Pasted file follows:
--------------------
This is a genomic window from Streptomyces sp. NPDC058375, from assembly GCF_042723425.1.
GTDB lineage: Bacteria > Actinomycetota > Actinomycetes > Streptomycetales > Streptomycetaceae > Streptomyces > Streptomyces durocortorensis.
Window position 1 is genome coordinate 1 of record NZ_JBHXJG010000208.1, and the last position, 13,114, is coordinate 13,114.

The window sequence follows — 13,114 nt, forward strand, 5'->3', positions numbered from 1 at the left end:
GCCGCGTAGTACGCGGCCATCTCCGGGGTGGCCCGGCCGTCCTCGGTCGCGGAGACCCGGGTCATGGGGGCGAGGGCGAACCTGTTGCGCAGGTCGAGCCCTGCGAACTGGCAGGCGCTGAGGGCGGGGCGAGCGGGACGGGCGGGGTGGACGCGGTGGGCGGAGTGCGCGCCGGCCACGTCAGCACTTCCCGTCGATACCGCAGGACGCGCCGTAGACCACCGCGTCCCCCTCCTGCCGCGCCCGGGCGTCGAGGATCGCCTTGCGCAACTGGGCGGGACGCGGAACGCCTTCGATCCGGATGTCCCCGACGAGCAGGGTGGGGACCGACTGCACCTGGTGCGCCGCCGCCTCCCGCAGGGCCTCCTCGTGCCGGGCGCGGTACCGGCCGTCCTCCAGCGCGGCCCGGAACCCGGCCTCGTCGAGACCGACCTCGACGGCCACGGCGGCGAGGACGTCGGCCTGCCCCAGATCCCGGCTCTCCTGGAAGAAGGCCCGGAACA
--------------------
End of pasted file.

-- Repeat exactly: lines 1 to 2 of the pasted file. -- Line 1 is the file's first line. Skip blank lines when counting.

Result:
This is a genomic window from Streptomyces sp. NPDC058375, from assembly GCF_042723425.1.
GTDB lineage: Bacteria > Actinomycetota > Actinomycetes > Streptomycetales > Streptomycetaceae > Streptomyces > Streptomyces durocortorensis.